Research informs us about animal health, enabling us to better manage both individual animals as well as groups or entire species. The context in which this work happens is varied, for example:
Public sector work by quarantine inspectors, biosecurity officers, policy advisers, universities, zoos.
Community, health, and welfare: by community educators, health specialists and veterinarians, and more.
Scope of Work
Work may focus on one or more of the following:
- Understanding Diseases - disease lifecycle, how it impacts animals
- Treatment - hypothesis development then testing
- Significance - risk level, prevalence, susceptibility, impact (economic/ social)
Work may be conducted in the laboratory or the field. Both can involve
- Handling animals - dead or living, sampling blood or tissues, conducting scans (eg. MRI, X rays, CAT scans)
- Data Handling - collecting, collating, analysing, reporting
Laboratory work may involve clinical work such as chemical testing, growing cultures, microscopy.
Field work is more likely to deal with observing infected animals and testing treatment options.
Research work may be undertaken by scientists, farmers and animal industry professionals, supported by research assistants, laboratory assistants, administrative assistants, field workers and various others.
What You Need to Learn
General understanding of genetics – basic genetics, gene regulation, drug resistance mechanisms, cell biology
- Animal health and behaviour - recognising ill health and diseases, behavioural cues indicating something is wrong, parasites, transmission of infection
- Parasitology – parasites, diseases
- Population and ecology – habitats, ecological interactions, environment, population and community ecology, sampling methods
- Feed and nutrition - what your target animals eat, nutrition requirements for reproduction, other biological systems
- Ethics and welfare – theories and ideas underpinning animal rights, when animal rescue organisations will step in\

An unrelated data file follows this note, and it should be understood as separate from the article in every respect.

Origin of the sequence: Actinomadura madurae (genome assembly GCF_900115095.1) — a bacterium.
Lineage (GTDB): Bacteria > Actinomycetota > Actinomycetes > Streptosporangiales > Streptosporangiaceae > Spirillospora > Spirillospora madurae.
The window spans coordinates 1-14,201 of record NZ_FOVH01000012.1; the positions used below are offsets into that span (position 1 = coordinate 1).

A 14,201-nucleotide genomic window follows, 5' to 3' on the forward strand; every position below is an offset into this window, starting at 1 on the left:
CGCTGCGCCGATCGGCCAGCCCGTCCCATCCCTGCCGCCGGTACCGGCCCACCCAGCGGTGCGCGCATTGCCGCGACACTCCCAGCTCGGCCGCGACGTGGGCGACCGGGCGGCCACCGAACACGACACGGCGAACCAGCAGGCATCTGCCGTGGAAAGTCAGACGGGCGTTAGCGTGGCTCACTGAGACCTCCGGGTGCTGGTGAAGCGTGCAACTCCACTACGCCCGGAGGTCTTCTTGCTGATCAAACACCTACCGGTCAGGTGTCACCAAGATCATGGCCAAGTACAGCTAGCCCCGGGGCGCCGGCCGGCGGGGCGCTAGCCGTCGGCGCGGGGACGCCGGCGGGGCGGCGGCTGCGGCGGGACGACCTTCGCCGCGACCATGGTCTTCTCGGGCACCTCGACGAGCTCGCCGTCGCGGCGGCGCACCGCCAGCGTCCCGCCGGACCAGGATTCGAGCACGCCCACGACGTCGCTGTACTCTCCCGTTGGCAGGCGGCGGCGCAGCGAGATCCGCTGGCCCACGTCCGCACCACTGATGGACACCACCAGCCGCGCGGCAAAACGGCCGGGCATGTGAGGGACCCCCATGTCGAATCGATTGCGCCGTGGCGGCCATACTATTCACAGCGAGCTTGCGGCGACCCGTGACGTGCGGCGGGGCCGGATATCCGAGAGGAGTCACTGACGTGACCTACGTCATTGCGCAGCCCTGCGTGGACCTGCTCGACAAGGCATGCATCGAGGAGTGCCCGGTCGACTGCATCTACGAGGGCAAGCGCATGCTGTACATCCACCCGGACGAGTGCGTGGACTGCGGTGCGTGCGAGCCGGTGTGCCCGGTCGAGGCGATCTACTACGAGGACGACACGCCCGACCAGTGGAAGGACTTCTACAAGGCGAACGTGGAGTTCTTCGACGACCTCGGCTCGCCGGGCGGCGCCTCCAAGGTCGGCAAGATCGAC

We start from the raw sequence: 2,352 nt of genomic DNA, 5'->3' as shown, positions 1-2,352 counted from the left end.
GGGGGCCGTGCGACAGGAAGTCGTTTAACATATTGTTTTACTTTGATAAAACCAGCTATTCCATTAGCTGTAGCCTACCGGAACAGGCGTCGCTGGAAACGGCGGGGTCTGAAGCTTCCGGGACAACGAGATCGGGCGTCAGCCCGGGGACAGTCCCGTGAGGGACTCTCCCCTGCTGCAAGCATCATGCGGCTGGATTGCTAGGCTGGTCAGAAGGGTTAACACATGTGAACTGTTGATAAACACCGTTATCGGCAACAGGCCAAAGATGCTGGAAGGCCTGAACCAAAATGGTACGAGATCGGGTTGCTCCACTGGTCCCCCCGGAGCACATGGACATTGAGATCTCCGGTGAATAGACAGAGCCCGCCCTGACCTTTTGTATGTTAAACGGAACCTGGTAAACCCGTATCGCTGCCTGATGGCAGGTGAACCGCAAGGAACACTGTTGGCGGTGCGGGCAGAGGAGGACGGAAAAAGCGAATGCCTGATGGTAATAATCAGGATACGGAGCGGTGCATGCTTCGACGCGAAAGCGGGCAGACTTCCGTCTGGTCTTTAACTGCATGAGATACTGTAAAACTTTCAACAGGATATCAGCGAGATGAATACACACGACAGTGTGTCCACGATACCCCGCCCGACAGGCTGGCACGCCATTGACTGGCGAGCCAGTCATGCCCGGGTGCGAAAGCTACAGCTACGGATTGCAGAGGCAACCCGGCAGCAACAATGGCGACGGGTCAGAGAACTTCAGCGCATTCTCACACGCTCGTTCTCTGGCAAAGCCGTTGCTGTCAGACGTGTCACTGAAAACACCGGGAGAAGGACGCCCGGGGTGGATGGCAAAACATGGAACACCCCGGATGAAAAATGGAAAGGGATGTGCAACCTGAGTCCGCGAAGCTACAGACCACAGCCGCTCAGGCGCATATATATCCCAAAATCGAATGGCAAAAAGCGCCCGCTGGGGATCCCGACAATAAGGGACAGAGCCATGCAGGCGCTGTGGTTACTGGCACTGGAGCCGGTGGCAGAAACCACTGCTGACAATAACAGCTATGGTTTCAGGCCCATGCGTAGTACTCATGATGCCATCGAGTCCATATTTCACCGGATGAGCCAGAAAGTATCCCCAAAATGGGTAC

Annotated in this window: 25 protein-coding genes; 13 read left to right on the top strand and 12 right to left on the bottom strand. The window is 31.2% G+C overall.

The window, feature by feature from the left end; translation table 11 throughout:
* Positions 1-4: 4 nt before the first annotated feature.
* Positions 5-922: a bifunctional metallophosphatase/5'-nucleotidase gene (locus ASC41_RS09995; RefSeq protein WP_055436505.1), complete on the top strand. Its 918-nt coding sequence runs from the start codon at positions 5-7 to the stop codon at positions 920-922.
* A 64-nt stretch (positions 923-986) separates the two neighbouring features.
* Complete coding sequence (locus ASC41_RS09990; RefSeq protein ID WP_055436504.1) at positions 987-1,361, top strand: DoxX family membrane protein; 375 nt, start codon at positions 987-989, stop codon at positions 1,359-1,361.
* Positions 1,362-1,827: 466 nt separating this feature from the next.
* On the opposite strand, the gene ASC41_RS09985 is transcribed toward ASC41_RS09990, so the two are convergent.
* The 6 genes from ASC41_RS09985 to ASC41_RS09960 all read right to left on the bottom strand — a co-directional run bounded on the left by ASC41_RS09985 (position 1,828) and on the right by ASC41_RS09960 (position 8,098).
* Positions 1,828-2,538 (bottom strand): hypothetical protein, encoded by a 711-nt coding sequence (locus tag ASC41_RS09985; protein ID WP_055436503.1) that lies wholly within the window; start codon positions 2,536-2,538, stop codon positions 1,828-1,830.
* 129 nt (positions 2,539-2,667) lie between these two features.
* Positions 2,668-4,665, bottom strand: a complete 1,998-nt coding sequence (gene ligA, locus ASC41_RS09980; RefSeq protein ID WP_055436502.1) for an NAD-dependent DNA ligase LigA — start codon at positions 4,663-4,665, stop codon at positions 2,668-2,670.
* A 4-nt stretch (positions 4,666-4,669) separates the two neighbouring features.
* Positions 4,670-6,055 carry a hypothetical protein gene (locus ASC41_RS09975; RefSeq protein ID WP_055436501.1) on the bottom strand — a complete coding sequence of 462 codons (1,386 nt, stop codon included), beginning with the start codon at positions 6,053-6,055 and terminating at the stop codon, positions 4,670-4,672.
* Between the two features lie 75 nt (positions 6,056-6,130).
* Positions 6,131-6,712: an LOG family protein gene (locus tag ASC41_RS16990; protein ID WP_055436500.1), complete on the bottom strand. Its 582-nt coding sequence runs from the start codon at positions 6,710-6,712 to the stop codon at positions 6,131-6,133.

- Scientific methodology and data collection/analyses – hypothesis, universal methodologies, theories, sampling strategies, data analysis, statistics
- Biochemistry and some pharmacology - classification of molecules, absorption, drug degradation and metabolismChemistry – basic chemistry, molecular formulae, toxicity, chemical safety
- Writing skills – learn how to write for different audiences, and how to communicate and present effectively
Starting a Career
To start a career as a researcher, most people start volunteering for a laboratory, work alongside scientists at an university or science institute. Some choose to work during summer holidays for a farm or a research group, as they have full availability.
Other entry pathways include:
- volunteering for local non-profit organizations, helping with animal surveys;
- working in animal centres and rescues, helping liase with carers or vet clinics;
- doing administration work in animal health practices;
- interning with zoos or aquaria;
- conducting experiential research, such as birdwatching, keeping records of movement, tracking;gaining experience around animals, as part of a formal program, or informally through community activities, work experience, or even pet sitting.
Progressing a Career
Career pathways include community education, governmental agencies, veterinary medicine and research, animal husbandry – most will be carrying on research on animal health, diseases and biosecurity.
There are many ways to progress your career, including:
- working with holistic therapists to develop new protocols;
- consulting with other sectors to develop your skills;
- improving your communications skills;
- conducting market research in the pet food and therapeutic toy industry.
Networking is especially important in this area. Many people want to work with animals, so it's essential to set yourself apart and hear about more opportunities by getting to know the community. Attend shows and seminars, and make sure you speak to presenters and other experts.